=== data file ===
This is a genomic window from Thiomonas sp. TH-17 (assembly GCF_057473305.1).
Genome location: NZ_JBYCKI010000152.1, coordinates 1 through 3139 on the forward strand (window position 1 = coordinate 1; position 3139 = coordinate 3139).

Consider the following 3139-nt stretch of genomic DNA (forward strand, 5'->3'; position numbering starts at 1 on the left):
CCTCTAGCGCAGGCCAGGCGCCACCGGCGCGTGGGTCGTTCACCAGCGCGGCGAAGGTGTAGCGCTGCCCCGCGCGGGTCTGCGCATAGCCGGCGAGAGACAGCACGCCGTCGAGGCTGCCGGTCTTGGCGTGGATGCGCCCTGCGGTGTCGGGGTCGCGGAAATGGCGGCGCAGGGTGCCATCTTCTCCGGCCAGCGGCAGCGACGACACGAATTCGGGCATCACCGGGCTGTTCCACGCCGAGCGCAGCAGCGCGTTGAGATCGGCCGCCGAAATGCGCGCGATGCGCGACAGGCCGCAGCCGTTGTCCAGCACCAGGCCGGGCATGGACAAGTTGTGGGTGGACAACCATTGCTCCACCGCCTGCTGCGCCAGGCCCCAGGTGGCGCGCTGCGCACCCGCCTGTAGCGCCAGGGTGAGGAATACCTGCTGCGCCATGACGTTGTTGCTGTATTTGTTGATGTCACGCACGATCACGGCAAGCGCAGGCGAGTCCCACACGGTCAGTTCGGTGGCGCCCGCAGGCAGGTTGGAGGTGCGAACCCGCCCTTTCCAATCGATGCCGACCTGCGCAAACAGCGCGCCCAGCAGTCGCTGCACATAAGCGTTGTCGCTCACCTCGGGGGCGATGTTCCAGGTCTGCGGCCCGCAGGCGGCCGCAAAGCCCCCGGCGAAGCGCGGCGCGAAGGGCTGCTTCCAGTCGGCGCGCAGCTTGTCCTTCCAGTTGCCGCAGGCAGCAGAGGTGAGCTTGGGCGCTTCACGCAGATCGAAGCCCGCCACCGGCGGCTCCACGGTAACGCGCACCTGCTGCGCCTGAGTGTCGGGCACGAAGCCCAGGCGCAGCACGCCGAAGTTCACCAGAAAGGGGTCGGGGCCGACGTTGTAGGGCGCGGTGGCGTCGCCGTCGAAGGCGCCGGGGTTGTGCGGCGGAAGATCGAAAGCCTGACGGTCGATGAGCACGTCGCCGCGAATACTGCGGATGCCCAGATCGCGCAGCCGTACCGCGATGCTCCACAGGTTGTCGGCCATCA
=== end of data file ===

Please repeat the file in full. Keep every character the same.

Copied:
This is a genomic window from Thiomonas sp. TH-17 (assembly GCF_057473305.1).
Genome location: NZ_JBYCKI010000152.1, coordinates 1 through 3139 on the forward strand (window position 1 = coordinate 1; position 3139 = coordinate 3139).

Consider the following 3139-nt stretch of genomic DNA (forward strand, 5'->3'; position numbering starts at 1 on the left):
CCTCTAGCGCAGGCCAGGCGCCACCGGCGCGTGGGTCGTTCACCAGCGCGGCGAAGGTGTAGCGCTGCCCCGCGCGGGTCTGCGCATAGCCGGCGAGAGACAGCACGCCGTCGAGGCTGCCGGTCTTGGCGTGGATGCGCCCTGCGGTGTCGGGGTCGCGGAAATGGCGGCGCAGGGTGCCATCTTCTCCGGCCAGCGGCAGCGACGACACGAATTCGGGCATCACCGGGCTGTTCCACGCCGAGCGCAGCAGCGCGTTGAGATCGGCCGCCGAAATGCGCGCGATGCGCGACAGGCCGCAGCCGTTGTCCAGCACCAGGCCGGGCATGGACAAGTTGTGGGTGGACAACCATTGCTCCACCGCCTGCTGCGCCAGGCCCCAGGTGGCGCGCTGCGCACCCGCCTGTAGCGCCAGGGTGAGGAATACCTGCTGCGCCATGACGTTGTTGCTGTATTTGTTGATGTCACGCACGATCACGGCAAGCGCAGGCGAGTCCCACACGGTCAGTTCGGTGGCGCCCGCAGGCAGGTTGGAGGTGCGAACCCGCCCTTTCCAATCGATGCCGACCTGCGCAAACAGCGCGCCCAGCAGTCGCTGCACATAAGCGTTGTCGCTCACCTCGGGGGCGATGTTCCAGGTCTGCGGCCCGCAGGCGGCCGCAAAGCCCCCGGCGAAGCGCGGCGCGAAGGGCTGCTTCCAGTCGGCGCGCAGCTTGTCCTTCCAGTTGCCGCAGGCAGCAGAGGTGAGCTTGGGCGCTTCACGCAGATCGAAGCCCGCCACCGGCGGCTCCACGGTAACGCGCACCTGCTGCGCCTGAGTGTCGGGCACGAAGCCCAGGCGCAGCACGCCGAAGTTCACCAGAAAGGGGTCGGGGCCGACGTTGTAGGGCGCGGTGGCGTCGCCGTCGAAGGCGCCGGGGTTGTGCGGCGGAAGATCGAAAGCCTGACGGTCGATGAGCACGTCGCCGCGAATACTGCGGATGCCCAGATCGCGCAGCCGTACCGCGATGCTCCACAGGTTGTCGGCCATCA